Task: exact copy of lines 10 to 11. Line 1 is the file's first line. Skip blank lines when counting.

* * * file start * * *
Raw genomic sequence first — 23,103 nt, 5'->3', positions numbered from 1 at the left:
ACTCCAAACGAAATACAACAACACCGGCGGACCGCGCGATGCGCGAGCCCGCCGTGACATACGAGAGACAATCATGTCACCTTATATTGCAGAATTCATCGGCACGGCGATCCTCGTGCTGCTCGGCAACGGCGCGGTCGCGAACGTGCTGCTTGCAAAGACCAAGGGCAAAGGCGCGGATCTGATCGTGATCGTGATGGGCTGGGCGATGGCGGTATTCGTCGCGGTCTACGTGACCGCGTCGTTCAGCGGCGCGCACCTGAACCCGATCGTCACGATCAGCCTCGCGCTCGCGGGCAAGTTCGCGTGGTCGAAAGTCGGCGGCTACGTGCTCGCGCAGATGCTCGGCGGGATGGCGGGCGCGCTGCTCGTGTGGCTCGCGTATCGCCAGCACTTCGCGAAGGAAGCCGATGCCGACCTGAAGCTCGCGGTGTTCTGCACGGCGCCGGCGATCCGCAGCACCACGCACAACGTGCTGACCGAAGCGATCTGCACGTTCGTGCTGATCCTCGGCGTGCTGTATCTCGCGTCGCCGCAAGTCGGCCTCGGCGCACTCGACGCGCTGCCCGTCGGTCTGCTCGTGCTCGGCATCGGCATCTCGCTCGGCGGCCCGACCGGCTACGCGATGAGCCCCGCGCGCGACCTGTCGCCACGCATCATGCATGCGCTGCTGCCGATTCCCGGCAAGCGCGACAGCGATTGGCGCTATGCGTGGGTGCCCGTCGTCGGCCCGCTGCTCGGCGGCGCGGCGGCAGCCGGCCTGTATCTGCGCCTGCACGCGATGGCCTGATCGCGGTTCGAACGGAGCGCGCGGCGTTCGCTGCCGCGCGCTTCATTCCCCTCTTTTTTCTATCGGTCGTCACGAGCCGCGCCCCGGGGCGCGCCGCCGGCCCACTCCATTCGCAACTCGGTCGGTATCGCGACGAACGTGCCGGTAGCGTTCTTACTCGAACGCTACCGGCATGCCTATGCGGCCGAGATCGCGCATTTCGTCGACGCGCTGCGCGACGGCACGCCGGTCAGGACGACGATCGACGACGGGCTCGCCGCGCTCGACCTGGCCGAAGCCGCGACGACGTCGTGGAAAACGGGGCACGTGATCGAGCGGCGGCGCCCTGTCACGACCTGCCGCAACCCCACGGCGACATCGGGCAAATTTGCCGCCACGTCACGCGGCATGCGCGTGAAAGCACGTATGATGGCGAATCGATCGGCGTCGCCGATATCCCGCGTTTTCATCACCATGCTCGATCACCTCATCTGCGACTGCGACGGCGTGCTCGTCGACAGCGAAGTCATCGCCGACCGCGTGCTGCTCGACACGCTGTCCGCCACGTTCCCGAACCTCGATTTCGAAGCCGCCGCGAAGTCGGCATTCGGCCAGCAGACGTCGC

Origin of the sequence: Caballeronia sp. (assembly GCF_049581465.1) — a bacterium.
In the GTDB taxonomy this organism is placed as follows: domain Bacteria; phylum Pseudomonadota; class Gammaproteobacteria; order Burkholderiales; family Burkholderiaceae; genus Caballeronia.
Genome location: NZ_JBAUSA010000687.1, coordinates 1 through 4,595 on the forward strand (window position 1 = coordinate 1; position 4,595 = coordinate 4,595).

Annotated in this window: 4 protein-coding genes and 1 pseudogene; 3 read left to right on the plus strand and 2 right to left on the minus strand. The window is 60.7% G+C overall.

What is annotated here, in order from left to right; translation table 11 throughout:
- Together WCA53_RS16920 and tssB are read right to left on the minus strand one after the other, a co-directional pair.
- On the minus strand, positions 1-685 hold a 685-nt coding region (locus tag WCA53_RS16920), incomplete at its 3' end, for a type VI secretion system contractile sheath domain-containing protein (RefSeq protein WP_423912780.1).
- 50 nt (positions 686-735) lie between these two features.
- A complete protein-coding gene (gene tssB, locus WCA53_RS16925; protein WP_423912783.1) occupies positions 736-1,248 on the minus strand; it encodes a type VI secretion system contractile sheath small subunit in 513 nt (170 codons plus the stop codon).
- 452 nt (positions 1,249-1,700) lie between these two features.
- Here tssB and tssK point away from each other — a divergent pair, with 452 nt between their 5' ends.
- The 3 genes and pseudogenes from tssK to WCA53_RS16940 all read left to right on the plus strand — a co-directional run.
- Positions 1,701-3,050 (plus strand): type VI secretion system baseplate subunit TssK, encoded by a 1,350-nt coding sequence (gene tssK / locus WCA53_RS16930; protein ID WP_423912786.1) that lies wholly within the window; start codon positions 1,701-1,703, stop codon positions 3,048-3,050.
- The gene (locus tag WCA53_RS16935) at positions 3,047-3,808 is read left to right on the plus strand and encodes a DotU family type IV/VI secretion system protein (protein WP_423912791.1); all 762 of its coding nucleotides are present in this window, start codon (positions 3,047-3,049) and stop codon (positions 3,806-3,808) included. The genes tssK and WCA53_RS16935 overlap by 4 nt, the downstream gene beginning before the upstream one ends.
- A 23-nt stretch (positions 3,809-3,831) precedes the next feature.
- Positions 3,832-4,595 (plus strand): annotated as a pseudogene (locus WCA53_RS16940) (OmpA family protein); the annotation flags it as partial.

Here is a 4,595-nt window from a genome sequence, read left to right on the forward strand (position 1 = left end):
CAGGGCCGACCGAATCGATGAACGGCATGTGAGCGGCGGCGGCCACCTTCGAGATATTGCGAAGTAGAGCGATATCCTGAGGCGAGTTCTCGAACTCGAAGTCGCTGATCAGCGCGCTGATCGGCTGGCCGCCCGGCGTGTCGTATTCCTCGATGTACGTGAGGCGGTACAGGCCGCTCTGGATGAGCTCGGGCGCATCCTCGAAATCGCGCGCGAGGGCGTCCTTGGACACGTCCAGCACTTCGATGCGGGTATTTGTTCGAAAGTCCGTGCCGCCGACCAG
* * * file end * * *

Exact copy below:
- 50 nt (positions 686-735) lie between these two features.
- A complete protein-coding gene (gene tssB, locus WCA53_RS16925; protein WP_423912783.1) occupies positions 736-1,248 on the minus strand; it encodes a type VI secretion system contractile sheath small subunit in 513 nt (170 codons plus the stop codon).